Each day this summer the goats go out their pasture gate and past two foot high thickets of pinkweed. These plants seem to be everywhere.
Other years I wander down the creek floodplain by the small buck pasture to find various smartweeds. Pinkweed is the most obvious one of these.
Color is the first thing you notice about pinkweed – deep, vibrant pink flower bundles at the ends of every branch. Each individual flower is small and barely opens one end. Tiny gnats crawl in and back out.
Later the flowers change to brown. Each has become a seed the same shape as the flower. Running a hand over the bundle leaves a pile of seeds in your hand.
At one time several smartweeds were gathered as wild greens. Most are edible although peppery and often bitter. A few burn the mouth.
Pinkweed is supposed to be in the edible category. I don’t care much for the bitter, peppery tastes so I haven’t tried it. Deer are supposed to eat it although my goats ignore it.
Ancient peoples gathered the seeds as food. Archaeologists find them in old encampment sites. It would take a lot of seeds to make a meal.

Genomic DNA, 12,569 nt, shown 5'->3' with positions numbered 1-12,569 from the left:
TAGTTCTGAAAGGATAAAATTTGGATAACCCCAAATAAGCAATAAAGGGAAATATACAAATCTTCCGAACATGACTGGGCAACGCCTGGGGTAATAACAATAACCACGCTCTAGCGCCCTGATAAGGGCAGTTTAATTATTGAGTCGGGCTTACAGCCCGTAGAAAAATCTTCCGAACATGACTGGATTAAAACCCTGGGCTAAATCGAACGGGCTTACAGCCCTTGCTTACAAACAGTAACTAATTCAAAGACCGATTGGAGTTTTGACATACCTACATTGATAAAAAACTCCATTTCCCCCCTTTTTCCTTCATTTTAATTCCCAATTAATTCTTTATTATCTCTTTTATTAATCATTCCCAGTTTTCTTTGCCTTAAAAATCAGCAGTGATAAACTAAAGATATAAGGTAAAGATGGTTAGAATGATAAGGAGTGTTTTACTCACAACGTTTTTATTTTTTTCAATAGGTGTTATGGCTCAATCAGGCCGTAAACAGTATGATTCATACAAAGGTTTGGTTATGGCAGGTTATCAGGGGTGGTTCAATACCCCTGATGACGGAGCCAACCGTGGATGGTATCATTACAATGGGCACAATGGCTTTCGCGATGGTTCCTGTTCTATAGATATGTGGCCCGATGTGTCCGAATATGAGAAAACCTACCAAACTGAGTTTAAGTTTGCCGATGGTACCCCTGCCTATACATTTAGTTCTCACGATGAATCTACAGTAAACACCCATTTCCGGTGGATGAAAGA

Birds don’t mind the small size. Numerous birds from waterfowl to songbirds to bobwhites feast on this bounty. Mice and voles probably do as well.
Other years the pinkweed has been a short plant although Ozark Wildflowers, a Missouri Department of Conservation guidebook, says it can reach five feet. The cool, wet spring was evidently perfect weather for all of the smartweeds as all of them have been numerous and big. These others have white flowers.
Looking over the pinkweed plants I get the impression the branches are longer than two feet. They droop over limiting the plant’s height. Mowing does make the plants short but each bravely puts up a flower spike turning grassy areas pink.
Every flower cluster is dropping seeds so next year will see another wave of pink covering the pasture, the yard and my garden. Although the garden residents will leave as soon as I get around to weeding.